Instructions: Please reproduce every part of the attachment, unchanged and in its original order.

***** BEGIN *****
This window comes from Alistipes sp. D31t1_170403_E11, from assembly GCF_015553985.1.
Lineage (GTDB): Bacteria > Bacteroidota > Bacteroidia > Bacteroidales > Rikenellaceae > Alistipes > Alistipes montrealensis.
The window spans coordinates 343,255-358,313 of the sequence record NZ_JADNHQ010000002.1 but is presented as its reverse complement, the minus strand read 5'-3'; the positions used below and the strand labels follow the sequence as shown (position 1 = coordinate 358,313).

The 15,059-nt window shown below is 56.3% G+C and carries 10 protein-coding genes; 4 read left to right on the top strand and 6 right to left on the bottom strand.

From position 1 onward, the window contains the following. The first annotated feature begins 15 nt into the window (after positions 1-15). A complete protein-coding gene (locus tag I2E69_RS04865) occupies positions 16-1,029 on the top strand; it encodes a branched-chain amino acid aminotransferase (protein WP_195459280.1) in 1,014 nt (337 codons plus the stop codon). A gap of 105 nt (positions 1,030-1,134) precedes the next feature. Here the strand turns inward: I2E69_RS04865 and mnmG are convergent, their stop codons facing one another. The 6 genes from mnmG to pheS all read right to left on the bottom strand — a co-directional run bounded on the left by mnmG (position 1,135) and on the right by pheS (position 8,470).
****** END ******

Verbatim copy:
This window comes from Alistipes sp. D31t1_170403_E11, from assembly GCF_015553985.1.
Lineage (GTDB): Bacteria > Bacteroidota > Bacteroidia > Bacteroidales > Rikenellaceae > Alistipes > Alistipes montrealensis.
The window spans coordinates 343,255-358,313 of the sequence record NZ_JADNHQ010000002.1 but is presented as its reverse complement, the minus strand read 5'-3'; the positions used below and the strand labels follow the sequence as shown (position 1 = coordinate 358,313).

The 15,059-nt window shown below is 56.3% G+C and carries 10 protein-coding genes; 4 read left to right on the top strand and 6 right to left on the bottom strand.

From position 1 onward, the window contains the following. The first annotated feature begins 15 nt into the window (after positions 1-15). A complete protein-coding gene (locus tag I2E69_RS04865) occupies positions 16-1,029 on the top strand; it encodes a branched-chain amino acid aminotransferase (protein WP_195459280.1) in 1,014 nt (337 codons plus the stop codon). A gap of 105 nt (positions 1,030-1,134) precedes the next feature. Here the strand turns inward: I2E69_RS04865 and mnmG are convergent, their stop codons facing one another. The 6 genes from mnmG to pheS all read right to left on the bottom strand — a co-directional run bounded on the left by mnmG (position 1,135) and on the right by pheS (position 8,470).